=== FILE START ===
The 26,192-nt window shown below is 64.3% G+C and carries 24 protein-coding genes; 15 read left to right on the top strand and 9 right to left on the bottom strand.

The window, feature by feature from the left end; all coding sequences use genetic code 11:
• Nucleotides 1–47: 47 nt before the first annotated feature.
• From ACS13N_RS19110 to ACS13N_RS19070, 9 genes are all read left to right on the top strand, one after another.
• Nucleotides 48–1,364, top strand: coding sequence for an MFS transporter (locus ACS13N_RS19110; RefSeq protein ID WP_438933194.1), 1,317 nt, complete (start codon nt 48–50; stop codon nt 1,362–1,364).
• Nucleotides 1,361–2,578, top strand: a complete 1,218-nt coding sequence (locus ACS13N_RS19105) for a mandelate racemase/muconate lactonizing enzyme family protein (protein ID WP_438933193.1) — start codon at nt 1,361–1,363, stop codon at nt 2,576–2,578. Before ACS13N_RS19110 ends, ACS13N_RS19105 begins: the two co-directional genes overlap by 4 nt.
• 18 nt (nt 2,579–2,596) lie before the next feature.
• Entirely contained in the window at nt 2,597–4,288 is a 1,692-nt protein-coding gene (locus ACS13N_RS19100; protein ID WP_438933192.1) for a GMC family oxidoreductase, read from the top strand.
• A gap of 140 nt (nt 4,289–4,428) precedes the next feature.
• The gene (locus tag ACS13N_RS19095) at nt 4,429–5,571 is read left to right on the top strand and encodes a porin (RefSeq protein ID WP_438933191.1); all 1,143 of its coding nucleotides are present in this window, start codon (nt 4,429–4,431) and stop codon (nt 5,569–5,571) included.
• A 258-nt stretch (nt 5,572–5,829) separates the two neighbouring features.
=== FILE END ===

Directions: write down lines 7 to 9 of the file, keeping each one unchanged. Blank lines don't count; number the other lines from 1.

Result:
• 18 nt (nt 2,579–2,596) lie before the next feature.
• Entirely contained in the window at nt 2,597–4,288 is a 1,692-nt protein-coding gene (locus ACS13N_RS19100; protein ID WP_438933192.1) for a GMC family oxidoreductase, read from the top strand.
• A gap of 140 nt (nt 4,289–4,428) precedes the next feature.